With his latest record Ride, Jack Broadbent is convinced he has made his best album to date, which is no easy feat when you’re a half a dozen deep in your career. And while some may feel like they hear a departure from his previous work, the singer-songwriter sees only growth in being able to transcend genres and styles.
Ride is available today.
I recently sat down with Broadbent to discuss landscapes without boundaries, growing from the inside out, and making music with family.
AH: Your new record Ride is set to drop on April 8. How is songwriter Jack on this record different from that songwriter we heard on Public Announcement? How has your creative POV changed the most in nearly a decade?
JB: My process hasn’t really changed in that I let the songs come to me instead of forcing anything. However, I’d like to think that my palette for expression has evolved and matured over the years. I feel like this album is the best work I’ve done.
AH: People practice their instrumentation. They work at it, and in the process, get better. How does a songwriter improve? Is that something you can qualify as easily as mastering an instrument?
JB: For me, writing songs in different styles and not being afraid of casting a wide net is certainly a great advantage for improving your writing—it means eventually you have a boundary-less landscape to work with.
AH: You are now six records deep in your career. Do you consider yourself to be a prolific songwriter, and if so, how much of your creative self is there that the world has yet to hear? Are you sitting on dozens of songs that have yet to find their way onto an album for whatever reason? Will those songs ever see the light of day?
JB: I have lots of unfinished bits and pieces, but I usually try to look forward instead of relying on past ideas. If a song keeps coming back to me then I know there’s something there, but I’d rather work from a spontaneous starting point and try and see it all the way through to completion. For me, those songs are usually the most cohesive, and true.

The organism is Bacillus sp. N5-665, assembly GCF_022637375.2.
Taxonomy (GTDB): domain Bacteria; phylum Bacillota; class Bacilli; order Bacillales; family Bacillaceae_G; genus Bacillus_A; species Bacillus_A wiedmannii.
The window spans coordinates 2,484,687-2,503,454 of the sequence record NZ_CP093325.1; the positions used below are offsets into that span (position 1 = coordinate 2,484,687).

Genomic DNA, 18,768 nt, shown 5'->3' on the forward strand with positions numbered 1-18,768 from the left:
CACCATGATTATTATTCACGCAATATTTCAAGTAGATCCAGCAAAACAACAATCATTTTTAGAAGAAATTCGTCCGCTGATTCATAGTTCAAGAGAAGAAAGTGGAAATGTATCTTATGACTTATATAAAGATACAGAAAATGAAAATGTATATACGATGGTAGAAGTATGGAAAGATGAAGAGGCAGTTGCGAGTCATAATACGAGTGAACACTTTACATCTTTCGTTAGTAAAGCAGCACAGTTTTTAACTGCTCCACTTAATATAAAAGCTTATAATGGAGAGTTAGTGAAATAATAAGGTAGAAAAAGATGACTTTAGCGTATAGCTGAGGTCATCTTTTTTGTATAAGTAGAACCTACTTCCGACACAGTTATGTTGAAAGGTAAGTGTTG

AH: What would someone learn about you in sitting down to listen to Ride front to back?
JB: I think people will take away what they want from it. There’s a lot of life on this record. I really put myself into it.
AH: Your father plays bass on the record. From what I understand, he was a big factor in cementing your love for music. Does it feel sort of full circle being able to share music, now as an adult, with your father in ways that young Jack never could?
JB: My father (Micky) and I have been playing music together since I first started writing songs in my early teens. We’re on a journey that feels like much more than coming full circle—it’s grown from the inside out, and continues to grow.
AH: Sticking with the idea of young Jack. What would he think about Ride if he had a chance to listen to it way back then?
JB: I think he would dig it! I’ve been working towards making better and better music my whole life. I think this album contains healthy doses of a lot of my early influences.
AH: Talk to us a bit about the imagery of the album. Both the cover art and the “Midnight Radio” single art have these incredibly retro feel to them. What did you want to achieve visually that would marry what people see, to what they hear after pressing play?
JB: I wanted a timeless feel to the artwork, in the same way that I wanted simple production and sound when approaching the recordings. The more organic I can keep things, the more the ideas, themes and ultimately the art comes through. The two go hand in hand.
AH: While labels are still given to artists, we seem like we live in a more genre-less world in 2022 than we did, say, in 1992. Do you feel like you are able to be what you want to be musically—album-to-album—because there are less mechanics in place today to pigeonholed songwriters?
JB: Absolutely, I feel very free to create. A lot of that is more down to the increasingly eclectic nature of the fans tastes, not how the industry has changed in terms of how it presents things.
AH: Highlight of your career thus far? Go!
JB: Touring with artists like Little Feat, Ronnie Wood and Lynyrd Skynyrd and having my father playing there with me.
AH: Time machine question. If you could jump ahead 10 years and get a glimpse of what your career looks like a decade from now, would you take that journey? If not, why?
JB: No, it’s not the destination, it’s the journey. I’d rather take the “Ride”.
For more information on Jack Broadbent, visit www.jackbroadbent.co.uk.
Check out our review of the album, here: REVIEW: Jack Broadbent “Ride“